7. Find the math in the everyday

Talking about math is really important for children to practice, as this allows them to develop their mathematical reasoning as a precursor to harder questions. Parents can encourage their children to talk about math in everyday situations, such as prices at the supermarket or counting physical objects.

This is also really useful for helping children understand how math links to the real world. 

Advise parents that it’s more useful to develop their child’s questioning – just like school staff would – than to give them the correct answer, even if they’re tempted! Why not provide parents with example questions such as “why did you write that down?” or “how did you get that answer?” so they can then develop their own questioning in the classroom techniques for the benefit of their child.

Remind parents that student success isn’t all about getting the correct answers!

Questioning means that the child can become a more effective independent learner and also master whatever skill or method they are attempting to learn.

8. Reward the small successes as well as the big

Use phone calls home or class certificates not just for the major piece of work or test scores but perhaps for a particular breakthrough in math, or maybe when a child took the time to explain a concept clearly to their learning or talk partner. It is very effective to organize a ‘positive phone call home.’

Ending the school year on a positive note, reflecting on student achievements and what they could do next year is a great way to keep parents engaged.

Particularly in 5th grade, where children and parents will be reflecting on their child’s upcoming transition to middle school, this is a great chance to reflect on wider achievements, not just those in core subjects and not just academic performance.

9. Make the most of parent/teacher conferences

It’s inevitable that some parents won’t be able to attend. For those that do, remember to make it a two-way conversation.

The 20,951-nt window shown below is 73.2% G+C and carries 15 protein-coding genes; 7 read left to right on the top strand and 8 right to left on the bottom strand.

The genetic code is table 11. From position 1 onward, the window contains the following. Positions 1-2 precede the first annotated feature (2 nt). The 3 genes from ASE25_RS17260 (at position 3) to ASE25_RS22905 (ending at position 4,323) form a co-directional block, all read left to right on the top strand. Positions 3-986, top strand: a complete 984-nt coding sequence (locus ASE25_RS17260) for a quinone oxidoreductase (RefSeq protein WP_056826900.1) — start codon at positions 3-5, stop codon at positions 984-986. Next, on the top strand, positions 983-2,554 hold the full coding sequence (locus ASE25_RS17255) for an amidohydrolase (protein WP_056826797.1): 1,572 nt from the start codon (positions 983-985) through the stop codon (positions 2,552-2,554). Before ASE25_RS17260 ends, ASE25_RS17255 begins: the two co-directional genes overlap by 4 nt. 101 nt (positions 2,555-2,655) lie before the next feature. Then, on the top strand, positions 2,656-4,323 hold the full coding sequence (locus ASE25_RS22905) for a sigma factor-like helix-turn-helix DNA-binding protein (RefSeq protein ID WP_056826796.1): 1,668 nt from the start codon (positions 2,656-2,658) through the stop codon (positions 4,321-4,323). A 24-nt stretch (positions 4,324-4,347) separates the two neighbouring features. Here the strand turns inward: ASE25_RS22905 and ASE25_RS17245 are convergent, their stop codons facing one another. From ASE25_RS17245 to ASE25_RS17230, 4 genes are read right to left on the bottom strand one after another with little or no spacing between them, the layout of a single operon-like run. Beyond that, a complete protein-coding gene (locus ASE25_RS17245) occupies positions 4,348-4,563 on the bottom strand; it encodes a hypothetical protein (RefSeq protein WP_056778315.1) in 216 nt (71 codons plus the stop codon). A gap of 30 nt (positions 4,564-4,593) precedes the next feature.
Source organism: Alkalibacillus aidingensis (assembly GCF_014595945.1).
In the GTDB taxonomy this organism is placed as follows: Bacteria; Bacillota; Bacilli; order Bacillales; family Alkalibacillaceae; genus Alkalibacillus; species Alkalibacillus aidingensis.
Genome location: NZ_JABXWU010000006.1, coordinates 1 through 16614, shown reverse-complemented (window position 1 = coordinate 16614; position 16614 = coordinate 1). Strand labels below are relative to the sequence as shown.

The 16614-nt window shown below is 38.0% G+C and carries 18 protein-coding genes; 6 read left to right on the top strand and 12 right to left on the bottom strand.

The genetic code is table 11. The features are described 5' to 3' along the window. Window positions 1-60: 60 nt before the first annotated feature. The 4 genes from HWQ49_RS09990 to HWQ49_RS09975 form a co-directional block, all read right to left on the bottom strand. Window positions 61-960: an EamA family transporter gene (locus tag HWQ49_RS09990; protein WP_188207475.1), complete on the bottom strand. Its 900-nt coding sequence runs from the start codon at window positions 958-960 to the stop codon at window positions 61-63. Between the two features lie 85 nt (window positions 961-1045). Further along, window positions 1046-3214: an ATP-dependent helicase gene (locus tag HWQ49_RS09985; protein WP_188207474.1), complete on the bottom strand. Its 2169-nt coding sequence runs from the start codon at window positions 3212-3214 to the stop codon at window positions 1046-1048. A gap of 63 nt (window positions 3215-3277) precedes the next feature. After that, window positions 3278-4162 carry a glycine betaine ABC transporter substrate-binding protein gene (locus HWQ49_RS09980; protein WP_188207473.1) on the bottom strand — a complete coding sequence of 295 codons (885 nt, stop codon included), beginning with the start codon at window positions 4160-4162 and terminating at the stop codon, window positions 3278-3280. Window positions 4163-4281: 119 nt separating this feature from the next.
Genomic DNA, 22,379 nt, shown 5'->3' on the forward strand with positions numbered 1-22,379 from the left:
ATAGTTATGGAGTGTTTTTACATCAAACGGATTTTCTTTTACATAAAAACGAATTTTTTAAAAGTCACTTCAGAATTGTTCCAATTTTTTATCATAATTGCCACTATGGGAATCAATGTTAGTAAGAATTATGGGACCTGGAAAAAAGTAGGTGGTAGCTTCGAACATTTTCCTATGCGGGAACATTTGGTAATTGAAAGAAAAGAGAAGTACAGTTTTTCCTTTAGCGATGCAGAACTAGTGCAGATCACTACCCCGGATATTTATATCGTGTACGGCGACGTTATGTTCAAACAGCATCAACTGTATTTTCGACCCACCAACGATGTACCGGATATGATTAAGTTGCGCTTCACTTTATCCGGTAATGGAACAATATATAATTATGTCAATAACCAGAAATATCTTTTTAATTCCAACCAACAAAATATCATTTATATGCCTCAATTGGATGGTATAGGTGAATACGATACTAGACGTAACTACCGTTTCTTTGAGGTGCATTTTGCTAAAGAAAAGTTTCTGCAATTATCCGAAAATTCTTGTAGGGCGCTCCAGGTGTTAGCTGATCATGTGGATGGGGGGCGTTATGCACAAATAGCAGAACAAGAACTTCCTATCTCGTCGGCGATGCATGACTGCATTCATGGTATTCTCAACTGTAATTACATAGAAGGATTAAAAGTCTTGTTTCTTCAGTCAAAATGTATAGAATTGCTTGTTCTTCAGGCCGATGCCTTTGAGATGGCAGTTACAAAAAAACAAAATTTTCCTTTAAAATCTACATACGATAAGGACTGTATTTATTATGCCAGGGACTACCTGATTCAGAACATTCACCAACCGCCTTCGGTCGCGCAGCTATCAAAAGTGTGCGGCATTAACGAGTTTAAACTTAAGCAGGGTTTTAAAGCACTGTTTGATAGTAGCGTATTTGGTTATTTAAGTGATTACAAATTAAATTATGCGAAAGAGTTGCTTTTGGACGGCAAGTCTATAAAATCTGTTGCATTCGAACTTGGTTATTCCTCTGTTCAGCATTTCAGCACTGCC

As teachers and school administrators, we should try to encourage parents to reflect on how their child has been doing so far this year with probing questions about their child and their experience of school life.

  • Is there anything in particular you think they have engaged well with this year?
  • Where do you feel they have made the most improvement?
  • What have they spoken to you about at home?

Of course, these may not always elicit positive responses, but it does help build a better relationship. You’ll be amazed how often you’ll make a discovery this way. 

10. Capture successes on screen with photos and videos

A lot goes on in schools that parents know nothing about. Capture these class or individual moments on camera to share internally and parents can’t help but be thrilled. If you’re having a school event, such as a play or school assembly, you could display the images as a slideshow in the background.

If teachers are looking for end of year activities, they could task students with creating their own slideshow or video using the photos.

Film each child individually and ask them for their input on what they’ve liked most in the year so far, or what they’ve learned, or achieved or improved on.

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Why not learn more about how it works?

The content in this article was originally written by secondary teacher Sophie Waterman-Smith and has since been revised and adapted for US schools by elementary math teacher Katie Keeton.